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Thursday, 24 January, 2002, 00:59 GMT
Ministers 'should stay out of NHS'
All hospitals would have control over their own spending
All hospitals would have control over their own spending
Health ministers should no longer have a day-to-day role in how the NHS is run, an independent think-tank has said.

Instead, an NHS Corporation should run the health service, distancing the management of the service from Whitehall, says the King's Fund in its report 'The Future of the NHS'.

The report, written by a team headed by Labour peer Lord Christopher Haskins says the NHS currently suffers from too much political control and centralisation and too little responsiveness to patients' needs.

It says the current system draws the government into being responsible for "every dropped bedpan".


The NHS ... does suffer from excessive political control, too much centralisation of power and a lack of responsiveness to patients.

Lord Haskins
The King's Fund discussion paper proposes that the NHS Corporation would be responsible for allocating funds, regulation and setting standards across the health service.

It would work in a similar way to the Environment Agency or the Higher Education Funding Council.

The government would be left to concentrate on providing funding and controlling health policy.

Patient choice

The report says this would eradicate any chance of conflict between ministers' need to show how successful their policies are and achieving change within the NHS.

It points to the recent furore after a National Audit Office Report found some NHS trusts had manipulated waiting list figures to meet government targets.

Under the plan, put together by leading health thinkers, hospitals and other local bodies would become not-for-profit organisations, with complete control over how they use their assets but remaining under public ownership.

Dr Evan Harris: 'this is a particularly damning report'
Dr Evan Harris: 'this is a particularly damning report'
Patients should also have more impact on how the NHS works, such as giving them more choice about where how, and by whom they are treated.

For the proposed structure to work, the King's Fund say a robust regulatory system would be essential.

Lord Haskins said: "The NHS is not in crisis. It is not on the verge of collapse. But it does suffer from excessive political control, too much centralisation of power and a lack of responsiveness to patients."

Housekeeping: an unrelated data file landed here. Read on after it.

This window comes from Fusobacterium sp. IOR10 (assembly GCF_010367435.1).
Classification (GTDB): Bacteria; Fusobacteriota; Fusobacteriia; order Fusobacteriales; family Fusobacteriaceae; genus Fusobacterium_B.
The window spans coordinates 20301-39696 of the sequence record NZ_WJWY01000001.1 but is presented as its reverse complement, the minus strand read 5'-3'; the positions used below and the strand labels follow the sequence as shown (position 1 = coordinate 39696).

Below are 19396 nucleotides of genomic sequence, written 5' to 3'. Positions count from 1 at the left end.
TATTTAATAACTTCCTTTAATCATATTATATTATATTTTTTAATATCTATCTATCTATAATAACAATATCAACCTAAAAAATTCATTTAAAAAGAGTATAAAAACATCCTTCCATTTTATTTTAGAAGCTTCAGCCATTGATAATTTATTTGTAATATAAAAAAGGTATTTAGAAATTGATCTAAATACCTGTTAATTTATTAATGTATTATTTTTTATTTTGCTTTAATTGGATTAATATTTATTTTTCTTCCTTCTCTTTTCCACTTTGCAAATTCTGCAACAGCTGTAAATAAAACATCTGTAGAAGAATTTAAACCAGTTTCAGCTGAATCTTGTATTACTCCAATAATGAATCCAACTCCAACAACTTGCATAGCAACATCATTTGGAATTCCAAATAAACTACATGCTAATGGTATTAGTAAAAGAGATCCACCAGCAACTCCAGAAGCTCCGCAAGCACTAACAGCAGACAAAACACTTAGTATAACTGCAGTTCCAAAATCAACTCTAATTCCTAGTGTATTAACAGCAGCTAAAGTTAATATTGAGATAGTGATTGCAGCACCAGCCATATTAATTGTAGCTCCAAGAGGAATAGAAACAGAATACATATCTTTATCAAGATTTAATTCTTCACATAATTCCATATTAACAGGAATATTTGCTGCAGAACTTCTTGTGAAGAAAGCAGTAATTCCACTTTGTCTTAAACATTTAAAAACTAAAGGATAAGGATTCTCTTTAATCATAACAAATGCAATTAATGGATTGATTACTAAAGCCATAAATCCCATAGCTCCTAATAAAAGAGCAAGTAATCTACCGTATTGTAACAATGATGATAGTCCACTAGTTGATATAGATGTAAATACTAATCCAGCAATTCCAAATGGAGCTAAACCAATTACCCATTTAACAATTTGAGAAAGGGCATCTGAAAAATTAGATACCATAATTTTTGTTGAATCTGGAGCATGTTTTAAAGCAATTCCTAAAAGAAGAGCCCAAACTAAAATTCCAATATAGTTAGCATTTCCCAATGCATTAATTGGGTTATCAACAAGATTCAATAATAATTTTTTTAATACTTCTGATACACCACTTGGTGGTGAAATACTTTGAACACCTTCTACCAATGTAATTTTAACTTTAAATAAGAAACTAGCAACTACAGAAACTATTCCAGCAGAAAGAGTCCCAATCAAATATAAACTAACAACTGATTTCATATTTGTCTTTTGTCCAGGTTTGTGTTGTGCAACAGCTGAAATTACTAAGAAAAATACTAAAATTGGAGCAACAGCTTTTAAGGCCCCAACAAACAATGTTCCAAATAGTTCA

Rabbi Julia Neuberger, chief executive of the King's Fund, added: "The government has said it wants to devolve power within the NHS, and has begun to do this in some cases.

"It is vital however, that decentralisation happens across services, not just in the best NHS trusts, and that it is protected over the long-term."

She added: "The NHS should be freed from political control of its day-to-day workings. Local NHS organisations should be able to manage their assets without interference from the centre and without the constant threat of reorganisation.

"They should be accountable directly to the people they serve, both locally and through Parliament. And they should be able to offer patients genuine choice about how they are treated."

'Damning report'

A spokesman for the Department of Health said many of the reforms outlined by the King's Fund were already happening.

He pointed to the recent announcement top-rated "three star" hospitals are to be self-managing, and that day-to-day running of the NHS is to be delegated from the centre to the 28 new strategic health authorities in England, which will begin operating in April.

He said: "The NHS needs less interference from Whitehall and more freedom to get on with improving patient services.

"In fact Mr Milburn's proposals last week actually go further than the King's Fund recommendations."

Dr Evan Harris MP, Liberal Democrat health spokesman, said: "For the government's own advisor on bureaucracy to admit that the NHS is suffering from too much political control, too much centralisation of power, and a lack of responsiveness to patients is a siren call for Alan Milburn to start listening to NHS staff and allow them to get on with the job."

See also:

15 Jan 02 | Health
Anger at major NHS overhaul
25 Sep 01 | NHS Performance 2001
Star ratings handed to hospitals
30 Nov 01 | Health
'Chaotic NHS cannot improve'
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